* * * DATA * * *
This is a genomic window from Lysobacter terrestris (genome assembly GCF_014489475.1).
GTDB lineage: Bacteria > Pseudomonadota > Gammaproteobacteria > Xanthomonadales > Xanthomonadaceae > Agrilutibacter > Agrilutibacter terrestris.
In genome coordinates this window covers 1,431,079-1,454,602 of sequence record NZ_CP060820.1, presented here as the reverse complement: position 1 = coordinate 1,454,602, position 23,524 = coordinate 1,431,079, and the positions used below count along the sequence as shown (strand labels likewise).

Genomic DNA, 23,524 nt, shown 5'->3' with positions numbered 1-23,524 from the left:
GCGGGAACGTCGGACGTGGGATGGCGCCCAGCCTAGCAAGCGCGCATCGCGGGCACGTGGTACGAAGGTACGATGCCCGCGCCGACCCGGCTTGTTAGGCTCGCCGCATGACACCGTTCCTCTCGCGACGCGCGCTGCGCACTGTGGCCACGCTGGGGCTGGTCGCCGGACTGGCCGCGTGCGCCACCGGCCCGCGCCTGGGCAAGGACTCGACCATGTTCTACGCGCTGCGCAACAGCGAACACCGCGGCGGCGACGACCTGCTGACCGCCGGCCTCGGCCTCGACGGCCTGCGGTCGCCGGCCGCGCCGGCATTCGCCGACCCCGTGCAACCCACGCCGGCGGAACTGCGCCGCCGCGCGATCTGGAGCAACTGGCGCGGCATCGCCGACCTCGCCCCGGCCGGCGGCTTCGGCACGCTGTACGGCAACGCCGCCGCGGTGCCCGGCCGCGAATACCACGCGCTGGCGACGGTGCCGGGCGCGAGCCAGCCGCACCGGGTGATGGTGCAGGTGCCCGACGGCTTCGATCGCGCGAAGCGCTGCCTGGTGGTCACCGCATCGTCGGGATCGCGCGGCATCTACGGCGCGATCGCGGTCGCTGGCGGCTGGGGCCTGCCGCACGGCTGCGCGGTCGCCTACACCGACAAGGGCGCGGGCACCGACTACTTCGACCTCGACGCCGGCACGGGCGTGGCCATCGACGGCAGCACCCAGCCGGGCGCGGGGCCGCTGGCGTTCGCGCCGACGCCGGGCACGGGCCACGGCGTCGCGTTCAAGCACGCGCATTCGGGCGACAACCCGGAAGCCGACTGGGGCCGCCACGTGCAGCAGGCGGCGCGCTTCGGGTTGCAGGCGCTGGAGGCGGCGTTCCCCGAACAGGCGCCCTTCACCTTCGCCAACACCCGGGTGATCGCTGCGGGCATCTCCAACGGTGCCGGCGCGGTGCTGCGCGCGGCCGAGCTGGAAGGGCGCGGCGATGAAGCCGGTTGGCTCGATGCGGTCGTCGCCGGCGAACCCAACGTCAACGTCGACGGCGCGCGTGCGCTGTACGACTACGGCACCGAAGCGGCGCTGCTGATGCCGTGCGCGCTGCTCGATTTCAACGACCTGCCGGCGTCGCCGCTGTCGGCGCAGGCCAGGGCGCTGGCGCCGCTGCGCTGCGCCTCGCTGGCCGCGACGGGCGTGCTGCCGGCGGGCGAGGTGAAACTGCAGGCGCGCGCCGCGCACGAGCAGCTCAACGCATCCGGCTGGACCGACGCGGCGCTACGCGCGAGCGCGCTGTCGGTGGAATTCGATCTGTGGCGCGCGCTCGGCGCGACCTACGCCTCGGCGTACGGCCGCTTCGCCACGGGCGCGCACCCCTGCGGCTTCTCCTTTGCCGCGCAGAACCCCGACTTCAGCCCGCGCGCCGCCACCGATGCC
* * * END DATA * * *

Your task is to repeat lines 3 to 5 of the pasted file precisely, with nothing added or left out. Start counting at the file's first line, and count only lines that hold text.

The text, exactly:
In genome coordinates this window covers 1,431,079-1,454,602 of sequence record NZ_CP060820.1, presented here as the reverse complement: position 1 = coordinate 1,454,602, position 23,524 = coordinate 1,431,079, and the positions used below count along the sequence as shown (strand labels likewise).

Genomic DNA, 23,524 nt, shown 5'->3' with positions numbered 1-23,524 from the left:
GCGGGAACGTCGGACGTGGGATGGCGCCCAGCCTAGCAAGCGCGCATCGCGGGCACGTGGTACGAAGGTACGATGCCCGCGCCGACCCGGCTTGTTAGGCTCGCCGCATGACACCGTTCCTCTCGCGACGCGCGCTGCGCACTGTGGCCACGCTGGGGCTGGTCGCCGGACTGGCCGCGTGCGCCACCGGCCCGCGCCTGGGCAAGGACTCGACCATGTTCTACGCGCTGCGCAACAGCGAACACCGCGGCGGCGACGACCTGCTGACCGCCGGCCTCGGCCTCGACGGCCTGCGGTCGCCGGCCGCGCCGGCATTCGCCGACCCCGTGCAACCCACGCCGGCGGAACTGCGCCGCCGCGCGATCTGGAGCAACTGGCGCGGCATCGCCGACCTCGCCCCGGCCGGCGGCTTCGGCACGCTGTACGGCAACGCCGCCGCGGTGCCCGGCCGCGAATACCACGCGCTGGCGACGGTGCCGGGCGCGAGCCAGCCGCACCGGGTGATGGTGCAGGTGCCCGACGGCTTCGATCGCGCGAAGCGCTGCCTGGTGGTCACCGCATCGTCGGGATCGCGCGGCATCTACGGCGCGATCGCGGTCGCTGGCGGCTGGGGCCTGCCGCACGGCTGCGCGGTCGCCTACACCGACAAGGGCGCGGGCACCGACTACTTCGACCTCGACGCCGGCACGGGCGTGGCCATCGACGGCAGCACCCAGCCGGGCGCGGGGCCGCTGGCGTTCGCGCCGACGCCGGGCACGGGCCACGGCGTCGCGTTCAAGCACGCGCATTCGGGCGACAACCCGGAAGCCGACTGGGGCCGCCACGTGCAGCAGGCGGCGCGCTTCGGGTTGCAGGCGCTGGAGGCGGCGTTCCCCGAACAGGCGCCCTTCACCTTCGCCAACACCCGGGTGATCGCTGCGGGCATCTCCAACGGTGCCGGCGCGGTGCTGCGCGCGGCCGAGCTGGAAGGGCGCGGCGATGAAGCCGGTTGGCTCGATGCGGTCGTCGCCGGCGAACCCAACGTCAACGTCGACGGCGCGCGTGCGCTGTACGACTACGGCACCGAAGCGGCGCTGCTGATGCCGTGCGCGCTGCTCGATTTCAACGACCTGCCGGCGTCGCCGCTGTCGGCGCAGGCCAGGGCGCTGGCGCCGCTGCGCTGCGCCTCGCTGGCCGCGACGGGCGTGCTGCCGGCGGGCGAGGTGAAACTGCAGGCGCGCGCCGCGCACGAGCAGCTCAACGCATCCGGCTGGACCGACGCGGCGCTACGCGCGAGCGCGCTGTCGGTGGAATTCGATCTGTGGCGCGCGCTCGGCGCGACCTACGCCTCGGCGTACGGCCGCTTCGCCACGGGCGCGCACCCCTGCGGCTTCTCCTTTGCCGCGCAGAACCCCGACTTCAGCCCGCGCGCCGCCACCGATGCC